Yesterday, three members of the House asked the head of the National Highway and Transportation Safety Administration why reports of fires in batteries that power the Chevy Volt appear to have been delayed by “several months.” The fires, which have just recently come to light, have caused GM to offer buybacks to unhappy customers and call into question the safety of the green-car technology pushed by the administration, and the trio wants to know whether the NHTSA was pressured to keep quiet about the problem:
Three House Republicans, describing themselves as “deeply troubled,” asked the Obama administration Thursday to explain why it didn’t disclose a fire in a crash-tested extended-range electric Chevrolet Volt for several months — and whether the White House asked a safety agency to delay the release.
“We are deeply troubled by the fact that the National Highway Traffic Safety Administration has deliberately suppressed public knowledge of the safety risk posed by the Chevrolet Volt,” said the letter from Reps. Darrell Issa, R-Calif., chairman of the House Oversight and Government Reform Committee, Jim Jordan, R-Ohio, and Mike Kelly, R-Pa.
It was sent to NHTSA Administrator David Strickland.
U.S. Transportation Secretary Ray LaHood denied any suggestion that his agency deliberately kept the information under wraps for months.
The first incident of a battery fire in tests came in June, three weeks after a crash test — and sparked three nearby fires as well. A second test in November produced another fire, at which point the results were made public. The letter asks whether the White House intervened to keep the NHTSA quiet to protect further sales of the Volt, which the Obama administration has hailed as the new generation of technological efforts that will produce energy independence in the US.
LaHood has already responded publicly that the NHTSA took an appropriately deliberative approach, since they didn’t know whether the first fire had anything to do with the Volt itself. When they replicated the outcome in a second test, the NHTSA did publish the issue; as LaHood says, we know about it because the NHTSA reported it. While the line of inquiry about White House intervention is not inappropriate, considering the five-month delay in testing for the cause of the fire, it’s also good to keep in mind that a single outcome in testing shouldn’t trigger recalls or warnings. Only when that outcome can be duplicated should the NHTSA prompt action by a manufacturer.
However, a one-off fire is hardly the big issue with the Obama administration’s push on electric cars. Yesterday, the Washington Post reported that the billions this administration has sunk into this area of green technology will end up producing bupkis:
A123 Systems, a battery maker that received $380 million in government support, announced recently that declining orders had forced layoffs. Instead of up to 3,000 new Michigan jobs as Obama and the company had predicted, it now has 690 employees.
Battery maker EnerDel, recipient of a a $118 million federal grant, took a hit when its key customer, electric-car maker Think, declared bankruptcy this year. Johnson Controls, which received a $299 million stimulus grant, opted to build one factory instead of two because of lower-than-projected demand, a company official said, and that one is now operating at half capacity.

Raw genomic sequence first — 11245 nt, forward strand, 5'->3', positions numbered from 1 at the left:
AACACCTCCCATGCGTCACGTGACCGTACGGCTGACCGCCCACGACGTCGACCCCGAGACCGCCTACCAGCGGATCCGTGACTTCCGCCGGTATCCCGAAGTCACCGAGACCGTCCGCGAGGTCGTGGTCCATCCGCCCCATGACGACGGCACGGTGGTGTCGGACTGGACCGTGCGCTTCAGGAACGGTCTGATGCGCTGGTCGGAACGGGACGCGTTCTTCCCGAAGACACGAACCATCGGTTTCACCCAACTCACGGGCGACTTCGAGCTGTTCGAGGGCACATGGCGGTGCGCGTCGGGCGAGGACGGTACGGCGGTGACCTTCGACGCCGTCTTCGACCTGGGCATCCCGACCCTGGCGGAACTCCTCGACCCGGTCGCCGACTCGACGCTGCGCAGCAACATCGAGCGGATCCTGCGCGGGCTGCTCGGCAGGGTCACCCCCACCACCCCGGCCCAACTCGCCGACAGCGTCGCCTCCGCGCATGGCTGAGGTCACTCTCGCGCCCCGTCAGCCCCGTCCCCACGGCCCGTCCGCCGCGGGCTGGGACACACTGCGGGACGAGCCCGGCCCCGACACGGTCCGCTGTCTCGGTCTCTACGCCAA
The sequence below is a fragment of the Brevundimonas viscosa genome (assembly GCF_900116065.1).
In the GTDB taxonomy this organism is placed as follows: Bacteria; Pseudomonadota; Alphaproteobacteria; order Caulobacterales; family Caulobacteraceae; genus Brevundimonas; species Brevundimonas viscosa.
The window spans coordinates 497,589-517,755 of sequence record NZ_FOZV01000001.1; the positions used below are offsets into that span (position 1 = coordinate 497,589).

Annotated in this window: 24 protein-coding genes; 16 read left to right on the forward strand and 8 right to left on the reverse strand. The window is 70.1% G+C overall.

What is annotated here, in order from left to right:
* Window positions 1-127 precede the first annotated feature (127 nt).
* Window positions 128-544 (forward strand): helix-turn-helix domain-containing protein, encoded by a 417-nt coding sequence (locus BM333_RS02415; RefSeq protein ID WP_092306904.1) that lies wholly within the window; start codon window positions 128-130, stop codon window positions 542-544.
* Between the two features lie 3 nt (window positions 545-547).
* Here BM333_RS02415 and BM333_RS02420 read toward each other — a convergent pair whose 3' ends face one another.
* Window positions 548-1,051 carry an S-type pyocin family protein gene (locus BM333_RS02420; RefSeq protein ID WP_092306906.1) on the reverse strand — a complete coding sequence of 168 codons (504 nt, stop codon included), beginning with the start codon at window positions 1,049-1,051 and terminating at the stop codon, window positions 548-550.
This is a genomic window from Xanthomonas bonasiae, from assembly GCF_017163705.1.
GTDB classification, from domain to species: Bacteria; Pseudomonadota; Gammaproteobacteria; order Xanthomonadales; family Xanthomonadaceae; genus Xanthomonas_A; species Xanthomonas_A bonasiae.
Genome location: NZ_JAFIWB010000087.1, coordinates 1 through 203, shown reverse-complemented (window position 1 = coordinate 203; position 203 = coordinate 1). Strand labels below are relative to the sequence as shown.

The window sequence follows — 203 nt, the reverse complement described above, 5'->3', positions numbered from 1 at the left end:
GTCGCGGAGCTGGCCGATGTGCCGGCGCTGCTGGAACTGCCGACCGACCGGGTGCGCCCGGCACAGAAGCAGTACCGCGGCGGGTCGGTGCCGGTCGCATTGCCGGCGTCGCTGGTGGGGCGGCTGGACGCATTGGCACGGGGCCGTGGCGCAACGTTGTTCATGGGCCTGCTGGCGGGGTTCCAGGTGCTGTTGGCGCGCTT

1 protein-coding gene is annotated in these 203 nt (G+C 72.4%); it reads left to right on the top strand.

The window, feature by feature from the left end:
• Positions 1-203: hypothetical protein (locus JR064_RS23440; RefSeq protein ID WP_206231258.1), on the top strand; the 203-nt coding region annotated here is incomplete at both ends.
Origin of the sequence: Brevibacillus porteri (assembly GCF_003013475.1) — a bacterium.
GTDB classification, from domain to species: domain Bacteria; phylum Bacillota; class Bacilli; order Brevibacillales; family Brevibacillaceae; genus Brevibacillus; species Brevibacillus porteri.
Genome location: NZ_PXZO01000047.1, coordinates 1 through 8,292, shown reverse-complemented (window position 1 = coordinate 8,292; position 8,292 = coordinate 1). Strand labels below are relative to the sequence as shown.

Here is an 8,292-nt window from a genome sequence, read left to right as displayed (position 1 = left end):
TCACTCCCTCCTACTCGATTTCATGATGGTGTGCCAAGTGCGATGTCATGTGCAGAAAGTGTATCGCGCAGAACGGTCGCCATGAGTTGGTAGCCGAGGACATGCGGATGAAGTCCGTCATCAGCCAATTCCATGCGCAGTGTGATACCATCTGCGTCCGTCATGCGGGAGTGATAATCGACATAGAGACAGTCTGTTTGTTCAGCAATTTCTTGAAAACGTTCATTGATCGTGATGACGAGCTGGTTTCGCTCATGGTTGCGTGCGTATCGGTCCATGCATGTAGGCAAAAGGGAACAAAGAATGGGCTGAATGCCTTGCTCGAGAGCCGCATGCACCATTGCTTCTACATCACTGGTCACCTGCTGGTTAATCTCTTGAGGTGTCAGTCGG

California electric-car maker Aptera announced it was shutting its doors because of problems raising capital. And General Motors — whose moderately priced Volt was supposed to drive Obama’s push for 1 million alternative vehicles by 2015 — revealed last week that it would fall roughly 38 percent shy of its goal of selling 10,000 Volts this year. …
Nissan, Tesla Motors and Fisker Automotive received $2.4 billion in loans to support building U.S. manufacturing plants for electric vehicles through an Energy Department program. In a stimulus push in August 2009, Obama announced $2.4 billion in more than 40 grants to car industry firms, much of it to advanced-battery manufacturers.
Fisker is finally producing a few cars now … in Finland. Their car model is called the Karma, which is a brilliant and unintended piece of irony. The billions that Obama poured into this industry was supposed to produce a million domestically-made electric vehicles by 2015. Sales this year? Just under 17,000, the vast majority Chevy Volts and Nissan Leafs, both of which were in production before Obama took office — and neither of which shows any indication of catching fire — at least in the figurative sales sense.
Part of the reason is the high cost. Even with government subsidies in place for purchasing the vehicles, they are very expensive for subcompact vehicles at more than $32,000 (close to $40,000 without the tax credits). Consumers could literally buy two traditional subcompacts for the price of one Volt or Leaf. Even worse, the battery banks make the resale value of the car practically nil. At some point — within six to eight years — the battery banks will have to be replaced at a cost of somewhere between $8,000 – $11,000 in order for the car to function, which makes the economics of owning a Volt completely unrealistic for mass marketing. And that doesn’t even begin to address the problem of old battery disposal, nor the very un-green process of manufacturing the batteries in the first place.
Simply put, this is a disaster which has little to do with an occasional battery fire after a severe crash (which can afflict internal-combustion vehicles as well).
Update: The National Legal and Policy Center submitted a FOIA request with the NHTSA on White House intervention earlier this week, too.